Yellow fever: Hundreds of brightly coloured yellow cars descend on idyllic Cotswold village

IRL/GB

Hundreds of brightly coloured yellow cars descended on the idyllic Cotswold village of Bilbury in England in support of a pensioner whose vehicle was vandalised because it was considered an ‘eyesore’ by locals.

Peter Maddox was criticised and bullied by posh locals who said his vehicle was a blot on the idyll of Bilbury in Gloucestershire.

A row started in the tranquil village over the bright yellow car when tourists said it was ruining their photographs.

Such was the disdain in the village, vandals scrawled ‘move’ on the bright yellow car and smashed the windows in.

After hearing about the pensioner’s predicament, hundreds of sympathisers in their yellow cars descended on the village last Saturday in solidarity with the yellow car owner.

Now, instead of one bright yellow car in the village, hundreds of bright yellow cars flooded the Cotswold village today in support of the pensioner and his yellow ‘eyesore’.

Peter Maddox, 84, had to scrap the car as it was beyond economical repair with £6,000 worth of damage.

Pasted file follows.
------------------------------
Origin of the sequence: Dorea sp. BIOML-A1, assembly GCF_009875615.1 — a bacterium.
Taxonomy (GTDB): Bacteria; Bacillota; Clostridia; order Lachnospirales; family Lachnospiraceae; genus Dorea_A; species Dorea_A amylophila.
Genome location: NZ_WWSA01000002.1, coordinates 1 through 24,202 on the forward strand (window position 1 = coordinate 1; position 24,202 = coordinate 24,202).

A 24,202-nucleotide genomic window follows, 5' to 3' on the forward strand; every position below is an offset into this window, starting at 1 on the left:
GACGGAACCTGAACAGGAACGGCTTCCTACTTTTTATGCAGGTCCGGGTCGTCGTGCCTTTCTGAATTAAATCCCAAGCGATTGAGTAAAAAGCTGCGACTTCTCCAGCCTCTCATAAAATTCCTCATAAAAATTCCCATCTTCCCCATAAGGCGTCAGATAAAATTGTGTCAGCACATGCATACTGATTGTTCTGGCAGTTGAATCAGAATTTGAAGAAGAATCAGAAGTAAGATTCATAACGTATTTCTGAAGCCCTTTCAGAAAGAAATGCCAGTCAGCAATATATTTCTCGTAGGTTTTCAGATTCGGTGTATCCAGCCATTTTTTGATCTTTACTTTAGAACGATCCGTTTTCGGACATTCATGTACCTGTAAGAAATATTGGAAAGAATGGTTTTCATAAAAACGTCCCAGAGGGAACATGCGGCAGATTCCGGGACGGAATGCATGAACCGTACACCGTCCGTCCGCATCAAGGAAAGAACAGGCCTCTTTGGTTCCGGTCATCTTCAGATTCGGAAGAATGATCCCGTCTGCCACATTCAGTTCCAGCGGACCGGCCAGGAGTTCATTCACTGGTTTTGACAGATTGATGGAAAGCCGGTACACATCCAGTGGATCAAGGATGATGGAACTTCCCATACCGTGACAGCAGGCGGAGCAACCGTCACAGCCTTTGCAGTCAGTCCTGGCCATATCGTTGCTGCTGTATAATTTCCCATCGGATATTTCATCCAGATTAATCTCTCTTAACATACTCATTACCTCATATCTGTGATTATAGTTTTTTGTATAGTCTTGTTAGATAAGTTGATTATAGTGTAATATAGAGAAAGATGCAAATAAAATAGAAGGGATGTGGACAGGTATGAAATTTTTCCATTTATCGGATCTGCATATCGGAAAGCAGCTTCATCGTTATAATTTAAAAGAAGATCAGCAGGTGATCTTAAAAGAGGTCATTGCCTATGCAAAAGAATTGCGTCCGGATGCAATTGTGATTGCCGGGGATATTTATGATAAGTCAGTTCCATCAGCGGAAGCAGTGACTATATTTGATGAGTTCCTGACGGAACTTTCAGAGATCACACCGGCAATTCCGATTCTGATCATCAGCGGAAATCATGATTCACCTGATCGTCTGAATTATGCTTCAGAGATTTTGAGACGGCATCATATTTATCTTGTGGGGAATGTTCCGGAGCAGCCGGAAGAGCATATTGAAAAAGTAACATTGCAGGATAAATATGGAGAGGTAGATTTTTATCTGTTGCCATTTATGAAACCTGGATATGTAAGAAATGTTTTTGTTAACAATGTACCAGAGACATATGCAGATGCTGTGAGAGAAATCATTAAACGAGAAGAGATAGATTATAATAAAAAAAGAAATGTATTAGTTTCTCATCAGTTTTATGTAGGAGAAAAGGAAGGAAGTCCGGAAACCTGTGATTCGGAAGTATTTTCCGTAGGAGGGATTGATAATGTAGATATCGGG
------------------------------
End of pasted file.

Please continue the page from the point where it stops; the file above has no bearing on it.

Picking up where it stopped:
Organiser of the yellow car protest, Matty Bee, 28, said it was ‘a celebration of anything yellow’. He added:

“The response has been amazing and overwhelming; people from all over the country and all over the world have applied to join the group.”

“We’ve had everything here from a three-wheeler and a Mini to a Lamborghini super car. I’ve never seen so many yellow coloured cars in one place.”

Mr Maddox was ‘overwhelmed’ by the display of support, which he watched from his picturesque cottage.

The row began almost two years ago in the village, described by William Morris as ‘the most beautiful in England’.

It all started when a photograph was posted online captioned: “Picture postcard street photobombed by ugly little yellow car.”

The defiant widower, Mr Maddox contemplated retaliation on the village when he threatened to buy a lime green replacement to park outside his 17th Century cottage in Arlington Row but in the end, he saw sense and opted for a grey car instead to protect himself from any more trouble.

Part of the village is owned and managed by the National Trust and has even appeared inside the cover of the UK passport.

Mr Maddox, who moved to Bibury 15 years ago after his wife passed away, said at the time: “I never intended to cause a problem with the yellow one.”

 

IRL/GB


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